The Brand Manager: Point of Sale Planning

Increased competition for household brands from “challenger brands” means that identifying optimal Points of Sale is crucial for a Brand Manager’s success. In this case, a Brand Manager is launching a new snack brand and has identified 20 to 29 year olds as their key target segment. In order to identify existing points of sale to flag to Account Managers and pinpoint key areas for them to recruit new ones, they are able to look at Millennial population density, relevant points of interest, and proximity to metro stations to guide their launch strategy.

The Sales Manager: Territory Management

Territory Management

With the sales area of a CPG business typically accounting for 15 to 30% of the workforce, the way that leaders manage their field sales operations - in an industry which is still heavily focused on offline transactions - is extremely important. A growing number of Sales Managers are starting to use their CRM data in a more sophisticated way, prioritizing accounts based on their location, lifetime value, and growth potential. SalesQuest, which integrates with Salesforce and Einstein Analytics, allows sales leaders to drive strategic Territory Management decisions around resource allocation, expansion strategies, and alignment.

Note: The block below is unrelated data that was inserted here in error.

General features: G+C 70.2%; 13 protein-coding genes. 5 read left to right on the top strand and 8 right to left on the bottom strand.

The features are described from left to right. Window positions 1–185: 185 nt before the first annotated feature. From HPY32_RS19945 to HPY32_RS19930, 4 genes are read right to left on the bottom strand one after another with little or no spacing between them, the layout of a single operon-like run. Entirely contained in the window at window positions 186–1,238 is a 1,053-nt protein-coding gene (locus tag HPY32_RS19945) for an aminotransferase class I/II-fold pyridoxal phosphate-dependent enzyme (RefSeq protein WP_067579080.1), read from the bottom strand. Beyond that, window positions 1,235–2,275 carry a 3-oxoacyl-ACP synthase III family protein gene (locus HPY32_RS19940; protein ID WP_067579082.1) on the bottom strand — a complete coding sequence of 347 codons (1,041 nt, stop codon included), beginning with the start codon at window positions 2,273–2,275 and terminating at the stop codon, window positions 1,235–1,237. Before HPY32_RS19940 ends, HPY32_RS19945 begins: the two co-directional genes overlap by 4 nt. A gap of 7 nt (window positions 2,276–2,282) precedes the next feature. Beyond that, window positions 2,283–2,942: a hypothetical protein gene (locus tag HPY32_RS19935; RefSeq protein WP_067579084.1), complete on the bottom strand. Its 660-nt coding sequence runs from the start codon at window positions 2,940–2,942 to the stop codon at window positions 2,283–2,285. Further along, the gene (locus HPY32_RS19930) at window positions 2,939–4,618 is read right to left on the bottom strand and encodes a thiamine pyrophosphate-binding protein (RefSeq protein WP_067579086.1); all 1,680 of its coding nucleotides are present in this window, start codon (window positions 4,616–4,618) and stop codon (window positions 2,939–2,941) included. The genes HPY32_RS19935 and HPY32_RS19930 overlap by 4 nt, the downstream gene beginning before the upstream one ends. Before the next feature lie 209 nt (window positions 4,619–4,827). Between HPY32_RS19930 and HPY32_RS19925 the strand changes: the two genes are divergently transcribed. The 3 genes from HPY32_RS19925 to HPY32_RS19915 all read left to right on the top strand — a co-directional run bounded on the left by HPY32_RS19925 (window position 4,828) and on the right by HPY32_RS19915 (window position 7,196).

Learn more about boosting field sales productivity with Location intelligence in our upcoming Webinar.

Check it out!

The Operations Manager: Supply Chain Network Design

Only 6% of CPG companies currently have a dedicated e-commerce supply chain team, and only 3% are able to fully track sales by channel, according to this BCG CPG report. A seismic Amazon-driven shift in consumer expectations means that supply chain network design is critical in keeping CPG distributors and their final customers happy. In this example we can see the potential for Operations Managers to use distribution centers, account locations, and routing technology to drive decisions around delivery assignment - drastically reducing mileage and the number of routes used.

When it comes to location, it’s time for different departments across CPG companies to roll up their sleeves and understand that Location Intelligence shouldn’t be limited to the analytics department. Understanding consumer behavioral data and its location context is critical, and these were just a few examples of the many use cases spread across different CPG verticals.

Want to find out more about the advantages of implementing Location Intelligence solutions across your CPG company? Join us at CARTO Locations.

About the author
Florence Broderick

Flo is the Chief Marketing Officer at CARTO, leading our Demand Generation, Content, Product Marketing and SDR teams to translate the value of Location Intelligence to existing and prospective clients, generating demand for spatial analysis use cases on our platform. Prior to joining CARTO, Flo was Global Head of Marketing and Communications for LUCA, Telefónica's specialist Big Data unit.